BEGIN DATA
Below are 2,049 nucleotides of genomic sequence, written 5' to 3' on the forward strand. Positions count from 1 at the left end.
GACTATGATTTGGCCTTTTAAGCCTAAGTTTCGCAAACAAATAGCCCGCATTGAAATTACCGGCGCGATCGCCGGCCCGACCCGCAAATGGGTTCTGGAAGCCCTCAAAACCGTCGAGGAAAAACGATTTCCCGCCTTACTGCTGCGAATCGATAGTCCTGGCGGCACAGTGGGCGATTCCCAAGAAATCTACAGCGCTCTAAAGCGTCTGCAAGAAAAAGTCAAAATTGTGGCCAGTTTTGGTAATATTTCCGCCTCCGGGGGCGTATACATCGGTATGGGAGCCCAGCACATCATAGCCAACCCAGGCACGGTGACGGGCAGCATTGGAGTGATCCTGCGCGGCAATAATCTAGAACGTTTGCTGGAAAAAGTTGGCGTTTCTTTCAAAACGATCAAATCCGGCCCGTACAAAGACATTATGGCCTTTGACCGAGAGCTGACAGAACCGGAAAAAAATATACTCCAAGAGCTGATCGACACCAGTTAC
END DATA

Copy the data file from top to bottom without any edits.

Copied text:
Below are 2,049 nucleotides of genomic sequence, written 5' to 3' on the forward strand. Positions count from 1 at the left end.
GACTATGATTTGGCCTTTTAAGCCTAAGTTTCGCAAACAAATAGCCCGCATTGAAATTACCGGCGCGATCGCCGGCCCGACCCGCAAATGGGTTCTGGAAGCCCTCAAAACCGTCGAGGAAAAACGATTTCCCGCCTTACTGCTGCGAATCGATAGTCCTGGCGGCACAGTGGGCGATTCCCAAGAAATCTACAGCGCTCTAAAGCGTCTGCAAGAAAAAGTCAAAATTGTGGCCAGTTTTGGTAATATTTCCGCCTCCGGGGGCGTATACATCGGTATGGGAGCCCAGCACATCATAGCCAACCCAGGCACGGTGACGGGCAGCATTGGAGTGATCCTGCGCGGCAATAATCTAGAACGTTTGCTGGAAAAAGTTGGCGTTTCTTTCAAAACGATCAAATCCGGCCCGTACAAAGACATTATGGCCTTTGACCGAGAGCTGACAGAACCGGAAAAAAATATACTCCAAGAGCTGATCGACACCAGTTAC